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Bar News - February 17, 2012

Fellows Decision Illustrates Trust "Non-Entity" Status


Ralph F. Holmes
For most purposes, with taxes being a notable exception, a trust is not a legal entity, but rather a mode of property ownership whereby the trustee holds the legal and the beneficiaries hold the equitable title. See generally Restatement Trusts (Third) § 17. This core principle of trust law has myriad liability implications, including fundamentally that a trustee is not an agent of the trust who can subject trust assets to respondeat superior liability. See Rounds, Loring’s Trustee Handbook, p. 103. Generally, creditors are limited in their ability to reach trust assets. See Restatement Trusts (Second) § § 267-271A.

Jurisdictional consequences of the precept of trust law that a trust is not a legal entity were evident in the NH Supreme Court’s recent decision in Fellows v. Robin Tennant Colburn et al., No. 2010-302, slip op. (N.H. Nov. 22, 2011). In Fellows, the plaintiffs claimed that the trustees of the Tennant Family Trust tortiously failed to disclose that the property they sold to the plaintiffs’ predecessor had lead contamination. According to the plaintiffs’ filing, the NH Division of Public Health Services ("DPHS") issued an abatement order against the trustees under DPHS’s Childhood Lead Poisoning Prevention Program and, despite this enforcement action, the trustees failed to disclose the hazard to the buyer. Approximately 10 months after the trustees sold the property, the trust was amended, resulting in the appointment of successor trustees, neither of whom had connections to New Hampshire.

In the litigation, the plaintiffs named the successor trustees as defendants. If the trust was a continuing legal entity, like a corporation, the naming of the successor trustees would not raise jurisdictional issues; the current trustees as the embodiment of the trust would be amenable to suit in New Hampshire because the tortious conduct occurred here. See RSA 510:4 ("Any person who is not an inhabitant of this state who, in person or through an agent, transacts any business within this state [or] commits a tortious act within this state…submits himself, or his personal representative, to the jurisdiction of the courts of this state…."); Steir v. Girl Scouts of USA, 218 F. Supp.2d 58 (D.N.H. 2002)(RSA 510:4 is coextensive with federal due process standard). Consistent with an entity conception of the trust, the Superior Court held that "it had jurisdiction over the trust; [and] over …[the] successor trustees ‘in their fiduciary capacity as representatives of the Trust.’" Fellows, slip op. at 2 (quoting Superior Court Order)(emphasis added). Although the Court did not discuss the reasoning of the Superior Court in further detail, the quoted reference suggests that the trial court believed it had jurisdiction over the trustees as agents of the trust. If that is a fair reading, the trial court misapprehended a fundamental feature of trust law.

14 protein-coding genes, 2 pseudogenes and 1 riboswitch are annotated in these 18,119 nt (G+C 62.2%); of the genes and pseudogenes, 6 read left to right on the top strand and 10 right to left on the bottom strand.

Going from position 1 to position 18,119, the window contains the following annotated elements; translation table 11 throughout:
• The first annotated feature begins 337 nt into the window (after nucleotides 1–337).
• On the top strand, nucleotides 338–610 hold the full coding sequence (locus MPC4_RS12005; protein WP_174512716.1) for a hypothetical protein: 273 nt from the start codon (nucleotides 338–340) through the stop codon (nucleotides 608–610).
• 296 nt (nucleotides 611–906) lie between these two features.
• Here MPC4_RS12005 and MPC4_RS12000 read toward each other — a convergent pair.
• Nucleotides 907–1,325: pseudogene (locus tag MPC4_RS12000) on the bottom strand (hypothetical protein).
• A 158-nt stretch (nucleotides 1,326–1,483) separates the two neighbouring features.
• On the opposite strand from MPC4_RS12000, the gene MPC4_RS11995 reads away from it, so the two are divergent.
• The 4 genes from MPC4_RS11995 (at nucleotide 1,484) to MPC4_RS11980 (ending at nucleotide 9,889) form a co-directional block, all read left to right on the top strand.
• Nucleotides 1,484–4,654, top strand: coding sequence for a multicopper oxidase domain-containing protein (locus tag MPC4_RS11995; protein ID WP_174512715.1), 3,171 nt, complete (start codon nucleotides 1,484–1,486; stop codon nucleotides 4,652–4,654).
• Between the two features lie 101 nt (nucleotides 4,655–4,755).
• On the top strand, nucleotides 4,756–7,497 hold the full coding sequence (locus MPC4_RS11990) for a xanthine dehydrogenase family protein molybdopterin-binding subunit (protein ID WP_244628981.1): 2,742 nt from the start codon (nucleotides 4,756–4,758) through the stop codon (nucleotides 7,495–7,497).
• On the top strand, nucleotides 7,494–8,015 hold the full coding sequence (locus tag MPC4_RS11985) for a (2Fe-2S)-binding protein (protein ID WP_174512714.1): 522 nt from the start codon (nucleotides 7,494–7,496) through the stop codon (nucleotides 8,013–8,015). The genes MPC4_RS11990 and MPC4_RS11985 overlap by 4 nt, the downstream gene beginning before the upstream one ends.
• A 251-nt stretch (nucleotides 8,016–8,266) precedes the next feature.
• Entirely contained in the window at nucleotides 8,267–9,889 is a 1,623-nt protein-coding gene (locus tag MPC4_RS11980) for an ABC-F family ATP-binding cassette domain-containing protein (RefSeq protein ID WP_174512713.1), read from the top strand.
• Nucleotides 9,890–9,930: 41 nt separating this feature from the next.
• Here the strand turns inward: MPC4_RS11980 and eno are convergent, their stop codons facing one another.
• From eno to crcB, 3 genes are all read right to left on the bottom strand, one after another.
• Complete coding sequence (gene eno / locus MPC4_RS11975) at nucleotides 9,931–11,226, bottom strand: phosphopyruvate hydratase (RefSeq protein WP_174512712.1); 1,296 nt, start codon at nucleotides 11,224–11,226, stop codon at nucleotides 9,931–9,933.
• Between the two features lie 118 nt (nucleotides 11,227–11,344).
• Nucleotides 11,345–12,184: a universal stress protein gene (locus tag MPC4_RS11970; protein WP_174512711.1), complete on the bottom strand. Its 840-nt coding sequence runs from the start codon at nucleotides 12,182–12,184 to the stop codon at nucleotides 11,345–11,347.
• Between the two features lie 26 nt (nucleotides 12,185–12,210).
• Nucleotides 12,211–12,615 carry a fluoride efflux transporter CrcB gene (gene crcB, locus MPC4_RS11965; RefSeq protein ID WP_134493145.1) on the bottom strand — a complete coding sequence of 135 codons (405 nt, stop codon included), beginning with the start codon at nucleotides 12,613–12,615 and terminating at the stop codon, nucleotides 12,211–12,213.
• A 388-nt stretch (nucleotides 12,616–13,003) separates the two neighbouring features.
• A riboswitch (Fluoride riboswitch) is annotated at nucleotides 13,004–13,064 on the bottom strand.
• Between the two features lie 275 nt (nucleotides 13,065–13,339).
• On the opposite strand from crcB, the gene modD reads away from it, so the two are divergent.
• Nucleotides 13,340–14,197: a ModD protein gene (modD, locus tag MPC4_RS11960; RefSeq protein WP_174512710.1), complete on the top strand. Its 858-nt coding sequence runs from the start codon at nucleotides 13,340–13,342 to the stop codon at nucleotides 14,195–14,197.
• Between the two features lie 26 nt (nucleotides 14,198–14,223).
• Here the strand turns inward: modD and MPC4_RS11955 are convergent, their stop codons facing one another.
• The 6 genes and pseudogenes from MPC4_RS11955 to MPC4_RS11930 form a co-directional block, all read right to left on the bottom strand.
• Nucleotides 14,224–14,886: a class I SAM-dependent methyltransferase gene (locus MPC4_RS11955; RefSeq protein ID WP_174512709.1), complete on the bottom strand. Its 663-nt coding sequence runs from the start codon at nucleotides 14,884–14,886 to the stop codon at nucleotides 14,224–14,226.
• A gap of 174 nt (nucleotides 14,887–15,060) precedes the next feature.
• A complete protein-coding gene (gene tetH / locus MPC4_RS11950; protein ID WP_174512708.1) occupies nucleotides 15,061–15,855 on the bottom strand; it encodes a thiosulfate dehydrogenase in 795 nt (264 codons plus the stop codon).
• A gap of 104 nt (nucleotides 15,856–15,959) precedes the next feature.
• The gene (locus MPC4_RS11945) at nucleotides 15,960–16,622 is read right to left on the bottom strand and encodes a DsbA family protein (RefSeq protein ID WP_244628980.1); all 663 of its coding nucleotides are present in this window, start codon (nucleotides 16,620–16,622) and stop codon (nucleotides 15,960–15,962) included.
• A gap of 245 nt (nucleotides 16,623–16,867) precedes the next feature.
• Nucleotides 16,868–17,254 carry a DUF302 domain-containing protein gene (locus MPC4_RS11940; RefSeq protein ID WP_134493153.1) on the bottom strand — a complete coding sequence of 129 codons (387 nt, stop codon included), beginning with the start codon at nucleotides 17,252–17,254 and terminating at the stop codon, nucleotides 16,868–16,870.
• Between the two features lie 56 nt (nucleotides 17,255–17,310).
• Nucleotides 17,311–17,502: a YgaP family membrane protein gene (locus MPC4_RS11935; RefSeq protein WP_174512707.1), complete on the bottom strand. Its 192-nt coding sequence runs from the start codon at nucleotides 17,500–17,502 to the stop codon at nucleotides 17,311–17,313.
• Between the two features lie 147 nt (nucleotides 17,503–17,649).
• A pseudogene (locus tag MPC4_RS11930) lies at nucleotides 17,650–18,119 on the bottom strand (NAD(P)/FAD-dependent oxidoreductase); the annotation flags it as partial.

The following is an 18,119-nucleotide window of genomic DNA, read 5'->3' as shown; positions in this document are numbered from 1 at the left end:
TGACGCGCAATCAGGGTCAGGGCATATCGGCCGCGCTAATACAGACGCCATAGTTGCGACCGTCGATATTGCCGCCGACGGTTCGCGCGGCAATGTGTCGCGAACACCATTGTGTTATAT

On appeal, the Court reversed, holding that the successor trustees lacked sufficient "minimum contacts" with New Hampshire under the due process analysis of World-Wide Volkswagen Corp. v. Woodson, 444 U.S. 286 (1980). Fellows, slip op. at 2-7. Consistent with the conception of a trust as not being a legal entity, the Court did not impute to the successor trustees any alleged act, omission, or circumstance pertaining to the prior trustees, but rather examined the minimum contacts factors in light of the facts surrounding their appointment and administration of the trust. Importantly, the Court found that the principal place of trust administration during their tenure was not New Hampshire and, as a result, personal jurisdiction over the trustees did not arise under the Uniform Trust Code. Fellows, slip op. at 7 (citing RSA 564-B:2-202).

Trust litigation poses many unique challenges to counsel for a creditor seeking to recover against trust assets, including potentially a quick statute of limitations, see RSA 564-B:10-1005, trust exculpatory provisions, see RSA 564-B:10-1008, and, as illustrated by Fellows, difficult jurisdictional issues. If a trust is thought of as a continuing legal entity akin to a corporation, counsel may make strategic and tactical judgments which cannot be sustained. Litigation in this area requires an appreciation of the unique aspects of a trust as distinguished from other modes of property ownership.

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